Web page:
Jesus believed in original goodness.
– Steve Chalke, The Lost Message of Jesus, 67

(Original sin is) biblically questionable, extreme, and profoundly unhelpful
–  Dave Tomlinson, The Post-Evangelical, 126.


x. Universalism (‘all are saved’)


The news that the Christian message is universally good news for Christians and non-Christians alike is, to some, unheard of, strange, and perhaps heretical. To me it has become natural and obvious
–  Brian McLaren. A New Kind of Christian, p120

Universalism is not as bankrupt of biblical support as some suggest
– Brian McLaren, The Last Word p.103

I think God will be far more displeased by our carelessness toward the poor, or by our lack of peacemaking, or by our unrecognized racism and nationalism than he will be about whether you’re an exclusivist or not. I think many of us should tremble in light of what God says about caring for the poor, the fatherless, the vulnerable.
–  Brian McLaren, Out of Ur, May 8 2006. www.outofur.com

Missional Christian faith[1] asserts that Jesus did not come to make some people saved and others condemned.  Jesus did not come to help some people be right while leaving everyone else to be wrong. Jesus did not come to create another exclusive religion”
–  Brian McLaren, A Generous Orthodoxy, 109

So this is reality, this forgiveness, this reconciliation, is true for everybody. Paul insisted that when Jesus died on the cross, he was reconciling “all things, in heaven and on earth, to God.” All things, everywhere. This reality then isn’t something we make come true about ourselves by doing something. It is already true. Our choice is to live in this new reality or cling to a reality of our own making.
– Rob Bell, Velvet Elvis, p. 146

God is going to judge the life and repair, and restore and heal the life of everybody in the same way.
– Doug Pagitt, Interview with Todd Friel on Way of the Master Radio http://www.youtube.com/watch?v=t0isqLRhClo&feature=PlayList&p=D677D8FA28998D9F&index=2 http://www.youtube.com/watch?v=AfY-i2iXxQ0&feature=PlayList&p=D677D8FA28998D9F&index=3

More important to me than the hell question, then, is the mission (in this world) question.
– Brian McLaren, Generous Orthodoxy, 114

This is how I feel when I’m offered a choice between the roads of exclusivism (only confessing Christians go to heaven), universalism (everyone goes to heaven), and inclusivism (Christians go to heaven, plus at least some others). Each road takes you somewhere, to a place with some advantages and disadvantages, but none of them is the road of my missional calling: blessed in this life to be a blessing to everyone on earth.
– Brian McLaren, A Generous Orthodoxy, p. 113

Although in many ways I find myself closer to the view of God held by some universalists than I do the view held by some exclusivists, in the end I’d rather turn our attention from the questions WE think are important to the question JESUS thinks is most important…We obsess on “who’s in” and “who’s out.” Jesus, however, seems to be asking the question, “How can the kingdom of God more fully come on earth as it is in heaven, and how should disciples of the kingdom live to enter and welcome the kingdom?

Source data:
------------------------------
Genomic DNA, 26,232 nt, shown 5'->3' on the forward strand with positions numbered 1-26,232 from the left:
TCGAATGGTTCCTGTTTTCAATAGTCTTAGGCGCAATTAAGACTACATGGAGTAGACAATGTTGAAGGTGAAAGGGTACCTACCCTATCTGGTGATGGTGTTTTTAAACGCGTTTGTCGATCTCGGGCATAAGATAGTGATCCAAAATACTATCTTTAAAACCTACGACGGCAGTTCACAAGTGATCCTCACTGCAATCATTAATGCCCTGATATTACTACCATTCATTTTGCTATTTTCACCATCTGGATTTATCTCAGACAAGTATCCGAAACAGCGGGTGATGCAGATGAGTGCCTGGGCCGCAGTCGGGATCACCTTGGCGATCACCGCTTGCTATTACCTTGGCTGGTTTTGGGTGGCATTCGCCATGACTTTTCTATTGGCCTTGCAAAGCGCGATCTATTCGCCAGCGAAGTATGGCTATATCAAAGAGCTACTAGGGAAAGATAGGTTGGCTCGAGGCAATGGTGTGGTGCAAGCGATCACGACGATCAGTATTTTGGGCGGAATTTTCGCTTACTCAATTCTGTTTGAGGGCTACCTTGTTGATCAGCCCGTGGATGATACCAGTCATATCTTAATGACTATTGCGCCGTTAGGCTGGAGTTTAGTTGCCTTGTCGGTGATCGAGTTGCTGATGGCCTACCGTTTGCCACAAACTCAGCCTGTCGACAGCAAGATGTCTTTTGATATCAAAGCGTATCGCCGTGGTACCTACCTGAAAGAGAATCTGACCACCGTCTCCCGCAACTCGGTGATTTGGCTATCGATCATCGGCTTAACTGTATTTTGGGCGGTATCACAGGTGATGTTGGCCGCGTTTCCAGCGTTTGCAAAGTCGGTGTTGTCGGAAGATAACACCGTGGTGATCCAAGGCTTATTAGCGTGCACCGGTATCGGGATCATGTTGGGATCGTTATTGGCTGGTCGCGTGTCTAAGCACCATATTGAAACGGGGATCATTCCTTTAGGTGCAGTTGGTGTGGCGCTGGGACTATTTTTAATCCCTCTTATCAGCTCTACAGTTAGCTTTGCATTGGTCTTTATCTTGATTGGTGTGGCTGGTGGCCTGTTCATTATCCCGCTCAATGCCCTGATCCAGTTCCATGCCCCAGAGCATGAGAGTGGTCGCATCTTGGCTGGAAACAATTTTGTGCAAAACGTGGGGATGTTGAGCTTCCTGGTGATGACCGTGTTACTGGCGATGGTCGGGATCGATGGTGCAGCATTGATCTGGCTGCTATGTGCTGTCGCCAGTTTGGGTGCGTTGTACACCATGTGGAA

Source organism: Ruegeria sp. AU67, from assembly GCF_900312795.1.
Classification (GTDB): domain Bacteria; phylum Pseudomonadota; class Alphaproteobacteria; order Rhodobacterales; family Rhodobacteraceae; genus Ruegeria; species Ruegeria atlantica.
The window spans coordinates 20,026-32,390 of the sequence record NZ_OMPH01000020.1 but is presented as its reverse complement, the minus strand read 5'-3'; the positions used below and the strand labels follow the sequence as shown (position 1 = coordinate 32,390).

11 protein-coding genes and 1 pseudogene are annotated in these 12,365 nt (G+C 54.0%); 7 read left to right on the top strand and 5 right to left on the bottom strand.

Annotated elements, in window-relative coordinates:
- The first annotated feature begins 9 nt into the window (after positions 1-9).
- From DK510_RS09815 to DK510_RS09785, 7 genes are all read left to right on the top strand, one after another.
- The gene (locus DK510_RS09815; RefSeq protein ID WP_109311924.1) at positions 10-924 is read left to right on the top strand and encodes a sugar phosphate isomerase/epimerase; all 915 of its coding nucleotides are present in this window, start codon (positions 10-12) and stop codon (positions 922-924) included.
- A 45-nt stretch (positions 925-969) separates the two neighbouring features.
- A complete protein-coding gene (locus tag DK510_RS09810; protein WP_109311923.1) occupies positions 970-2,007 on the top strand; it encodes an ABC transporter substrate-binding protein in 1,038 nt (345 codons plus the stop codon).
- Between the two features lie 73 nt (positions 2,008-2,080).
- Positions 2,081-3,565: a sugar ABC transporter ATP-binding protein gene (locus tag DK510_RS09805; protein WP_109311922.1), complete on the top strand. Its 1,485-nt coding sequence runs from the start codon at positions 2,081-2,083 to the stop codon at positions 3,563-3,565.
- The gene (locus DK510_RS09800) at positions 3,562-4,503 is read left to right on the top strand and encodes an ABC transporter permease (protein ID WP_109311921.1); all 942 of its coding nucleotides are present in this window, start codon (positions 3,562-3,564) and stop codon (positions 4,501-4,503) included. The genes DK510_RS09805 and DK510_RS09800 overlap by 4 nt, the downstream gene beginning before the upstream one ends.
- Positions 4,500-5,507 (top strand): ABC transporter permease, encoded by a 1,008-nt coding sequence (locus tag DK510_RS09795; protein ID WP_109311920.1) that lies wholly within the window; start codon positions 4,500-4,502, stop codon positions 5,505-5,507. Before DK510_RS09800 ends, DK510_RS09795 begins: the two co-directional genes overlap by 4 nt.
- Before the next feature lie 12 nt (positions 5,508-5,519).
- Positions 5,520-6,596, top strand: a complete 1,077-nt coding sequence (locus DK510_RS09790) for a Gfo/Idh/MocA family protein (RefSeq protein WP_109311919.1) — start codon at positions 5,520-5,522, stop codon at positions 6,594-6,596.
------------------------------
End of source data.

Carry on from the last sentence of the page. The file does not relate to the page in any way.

– Brian McLaren, Out of Ur interview, May 8th 2006

If you want to explore the varying answers to “the hell question” here are several good resources: William Crockett ed., Four Views on Hell (Zondervan, 1997); Randolph Klassen, What Does The Bible Really Say About Hell? (Herald, 2001) [He]; Philip Gulley and James Mulholland, If Grace Is True, Why Will God Save Every Person (Harper San Francisco, 2003) –  Brian, McLaren, A Generous Orthodoxy p.123 (footnote)

[My comment on the above  – BUT out of the three only one (Four Views) presents the standard view of hell and that includes a universalist section. In the second book Klassen rejects the traditional notion of hell as a place of eternal torment for the wicked and Gulley and Mullholland, authors of the third are universalists too. And yet McLaren recommends these as ‘good resources’. They may be but they only represent the point of view he agrees with.]

The reality that God’s spirit dwells in each one of us began to sink in. … over and over the dying and the lepers would whisper the mystical word namaste in my ear. We really don’t have a word like it in English (or even a Western concept of it). They explained to me that namaste means “I honor the Holy One who lives in you.” I knew that I could see God in their eyes.
–  Shane Claiborne, The Irresistible Revolution (p.79-80)


xi. Denial of the inerrancy of the Bible:

Let me offer 10 suggestions for reclaiming the Bible for contemporary readers…Drop Any Affair You May Have with Certainty”
–Brian McLaren, Adventures in Missing the Point, p. 81-84

That oft-quoted passage in Second Timothy doesn’t say, ‘All scripture is inspired by God and is authoritative’. It says that scripture is inspired and useful (Authors italics)… We want it [the bible] to be God’s encyclopaedia, God’s rule book, God’s answer book, God’s scientific text, God’s easy steps instruction book, God’s little book of morals for all occasions. The only people in Jesus’ day who would have had anything close to these expectations of the bible would have been the scribes and Pharisees… The whole answer-book approach is what modern people want the bible to be, but it is not necessarily what the bible is… it is book that calls together and helps create a community. A community that is a catalyst for God’s work in our world.